You’ve done your due diligence. You’ve gotten three estimates for your move, but why do they look so different?
The reality is, they shouldn’t look so different. All reputable moving companies will follow the exact same formula for estimating your move and the exact same formula for your final charges.
There are four types of moves – local, short hauls, interstate and international. Each of the four types of moves have different formulas in the way they are charged. But, despite that, calculating the cost of a move is not all that complicated.
Over the next four weeks, we will analyze types of moves and the types of estimates you will receive.
If you are moving locally, your move will be charged by the hour. Of course, your mover might choose to cap or guarantee the price, but ultimately, that cap or guarantee will be based on the number of hours the move will take. You will also be charged for packing.
It’s recommended that if your home has more than three rooms, you should have a mover come inventory your home.
If you are looking at three estimates that all list a different number of hours, don’t fall into the trap of choosing the estimate that lists the fewest hours. Sure, some people might physically move faster than others, but at the end of the day, no matter who does the move, it will take approximately the same amount of time.
You will be charged based on the number of movers and the number of trucks. Fewer movers will not mean a cheaper move. As a matter of fact, unless there are so many movers that they are tripping over each other, shorting a move on movers typically ends up adding to the cost of the move, simply because efficiency goes down. On average, it requires approximately three to four man hours for every room in a home, without packing. If there are two movers, it will take about one to two man hours per room. If there are three, about one.
Obviously, these numbers are only averages. If your home is relatively empty, it will take less time and if you have a lot of items, it will take longer.
You might find more variables with packing, but they should be fairly easy to navigate if you keep these few facts in mind:
All items that aren’t furniture should be packed. You can pack them yourself or you can pay the mover to do that. You will be charged for material and the time involved in packing will be charged by the hour.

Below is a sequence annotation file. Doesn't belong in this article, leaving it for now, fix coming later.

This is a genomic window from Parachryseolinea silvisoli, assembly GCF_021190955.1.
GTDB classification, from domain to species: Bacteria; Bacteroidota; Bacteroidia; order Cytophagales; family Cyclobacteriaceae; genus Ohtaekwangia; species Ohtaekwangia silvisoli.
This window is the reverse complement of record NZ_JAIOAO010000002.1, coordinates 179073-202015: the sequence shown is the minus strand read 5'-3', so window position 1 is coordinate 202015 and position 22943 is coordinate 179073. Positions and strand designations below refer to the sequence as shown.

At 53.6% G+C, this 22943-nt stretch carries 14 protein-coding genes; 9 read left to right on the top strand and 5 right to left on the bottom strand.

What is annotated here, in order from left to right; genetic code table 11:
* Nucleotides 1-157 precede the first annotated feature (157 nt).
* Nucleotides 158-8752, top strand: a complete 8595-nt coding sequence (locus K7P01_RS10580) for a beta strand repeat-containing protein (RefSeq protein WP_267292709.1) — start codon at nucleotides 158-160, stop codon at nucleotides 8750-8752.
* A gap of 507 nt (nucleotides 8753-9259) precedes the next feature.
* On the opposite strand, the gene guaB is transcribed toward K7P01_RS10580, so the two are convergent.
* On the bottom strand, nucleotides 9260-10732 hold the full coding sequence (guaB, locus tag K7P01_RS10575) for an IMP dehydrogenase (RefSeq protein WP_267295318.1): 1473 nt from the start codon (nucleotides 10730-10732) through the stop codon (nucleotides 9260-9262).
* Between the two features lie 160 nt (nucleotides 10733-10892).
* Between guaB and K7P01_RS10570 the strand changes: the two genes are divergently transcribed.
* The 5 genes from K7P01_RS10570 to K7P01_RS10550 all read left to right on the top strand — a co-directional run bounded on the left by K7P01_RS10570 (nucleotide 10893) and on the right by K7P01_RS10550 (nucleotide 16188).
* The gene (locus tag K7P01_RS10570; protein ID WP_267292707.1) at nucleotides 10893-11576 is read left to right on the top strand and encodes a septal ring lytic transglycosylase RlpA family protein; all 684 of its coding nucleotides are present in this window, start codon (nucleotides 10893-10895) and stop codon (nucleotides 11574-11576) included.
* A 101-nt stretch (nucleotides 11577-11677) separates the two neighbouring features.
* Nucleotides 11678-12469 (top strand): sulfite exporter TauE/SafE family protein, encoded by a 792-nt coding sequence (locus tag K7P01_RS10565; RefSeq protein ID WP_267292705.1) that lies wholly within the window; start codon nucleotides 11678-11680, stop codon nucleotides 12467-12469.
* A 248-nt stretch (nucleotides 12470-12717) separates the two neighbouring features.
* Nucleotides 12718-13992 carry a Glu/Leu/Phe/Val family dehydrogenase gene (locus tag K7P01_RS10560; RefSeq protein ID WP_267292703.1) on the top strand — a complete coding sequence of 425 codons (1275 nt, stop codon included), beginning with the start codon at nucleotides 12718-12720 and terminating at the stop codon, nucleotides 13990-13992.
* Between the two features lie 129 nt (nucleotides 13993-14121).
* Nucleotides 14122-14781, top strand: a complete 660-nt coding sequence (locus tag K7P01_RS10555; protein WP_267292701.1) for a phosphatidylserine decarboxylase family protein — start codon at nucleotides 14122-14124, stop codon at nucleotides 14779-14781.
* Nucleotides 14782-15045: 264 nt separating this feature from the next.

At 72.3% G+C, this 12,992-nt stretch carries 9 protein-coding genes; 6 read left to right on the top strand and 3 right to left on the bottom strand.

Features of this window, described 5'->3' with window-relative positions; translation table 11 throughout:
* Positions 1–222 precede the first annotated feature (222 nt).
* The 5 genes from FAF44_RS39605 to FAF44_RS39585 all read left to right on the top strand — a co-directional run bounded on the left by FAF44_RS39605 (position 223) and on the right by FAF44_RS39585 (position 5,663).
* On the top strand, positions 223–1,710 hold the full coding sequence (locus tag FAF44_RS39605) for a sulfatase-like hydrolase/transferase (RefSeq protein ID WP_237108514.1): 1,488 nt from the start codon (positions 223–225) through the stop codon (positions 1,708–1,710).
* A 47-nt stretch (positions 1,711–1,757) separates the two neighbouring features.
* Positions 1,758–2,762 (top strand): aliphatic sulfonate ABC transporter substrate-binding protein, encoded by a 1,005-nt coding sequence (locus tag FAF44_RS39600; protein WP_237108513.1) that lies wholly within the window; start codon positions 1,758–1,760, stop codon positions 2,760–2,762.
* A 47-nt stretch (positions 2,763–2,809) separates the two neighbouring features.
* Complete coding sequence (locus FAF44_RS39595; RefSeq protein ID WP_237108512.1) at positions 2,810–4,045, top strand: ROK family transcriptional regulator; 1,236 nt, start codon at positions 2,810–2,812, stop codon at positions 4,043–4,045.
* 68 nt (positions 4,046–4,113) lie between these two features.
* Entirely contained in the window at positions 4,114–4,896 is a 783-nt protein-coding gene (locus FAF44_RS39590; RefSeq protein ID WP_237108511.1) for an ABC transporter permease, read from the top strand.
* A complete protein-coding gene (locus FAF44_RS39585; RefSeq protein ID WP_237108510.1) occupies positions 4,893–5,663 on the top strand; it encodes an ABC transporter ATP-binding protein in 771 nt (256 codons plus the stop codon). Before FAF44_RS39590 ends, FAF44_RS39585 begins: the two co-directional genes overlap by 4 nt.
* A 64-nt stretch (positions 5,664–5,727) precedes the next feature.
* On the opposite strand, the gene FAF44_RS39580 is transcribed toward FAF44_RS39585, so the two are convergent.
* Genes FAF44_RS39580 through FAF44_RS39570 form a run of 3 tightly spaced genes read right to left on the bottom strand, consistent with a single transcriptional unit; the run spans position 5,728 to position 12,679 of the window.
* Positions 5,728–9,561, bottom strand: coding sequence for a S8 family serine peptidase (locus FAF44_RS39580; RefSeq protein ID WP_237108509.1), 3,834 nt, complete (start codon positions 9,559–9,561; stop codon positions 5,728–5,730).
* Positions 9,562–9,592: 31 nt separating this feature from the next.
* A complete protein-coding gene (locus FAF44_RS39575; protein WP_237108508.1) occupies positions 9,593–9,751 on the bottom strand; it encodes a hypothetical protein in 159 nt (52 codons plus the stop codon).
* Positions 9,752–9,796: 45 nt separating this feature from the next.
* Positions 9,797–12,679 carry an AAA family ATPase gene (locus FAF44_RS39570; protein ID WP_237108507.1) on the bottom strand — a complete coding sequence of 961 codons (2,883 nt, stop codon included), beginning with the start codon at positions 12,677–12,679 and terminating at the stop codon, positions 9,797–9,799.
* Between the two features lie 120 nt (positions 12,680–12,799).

Of course you know that all clothing, linens, decorative items, dishes and cooking utensils need to be boxed but when I say that all items that aren’t furniture should be packed, I am referring to all electronics (including TVs), mattresses, lamps, framed pictures and mirrors. These boxes can be purchased through your mover (who generally delivers for free) or through box supply stores.
The more packing is required, the more the move will cost, but professional packers will pack much faster than most homeowners. Most full packs and moves will be completed within one to two days – as opposed to weeks of packing for most homeowners. Professional packers also do a much better job of packing than most people, helping to ensure the safety of all breakables and ensure that everything is well-organized.
Still, packing choices are a matter of priority. If budget is more of a concern than time, the first piece of advice most moving consultants will give is to pack for your own move.
If nothing else, many, if not the majority of customers, have the movers pack difficult to pack items.
If you are finding huge discrepancies between estimates, break them down based on what you now know and question companies. Are they willing to guarantee (or “bind”) their too-good-to-be true estimates and even if they are, ask yourself if you are willing to risk having movers who are rushed and possibly even sloppy and grumpy, because they know that they won’t be getting paid what the move is worth. If the difference is between an hour or two (on larger moves), that’s probably not worrisome, but it’s always a good idea to get a guarantee on even the most realistic estimates.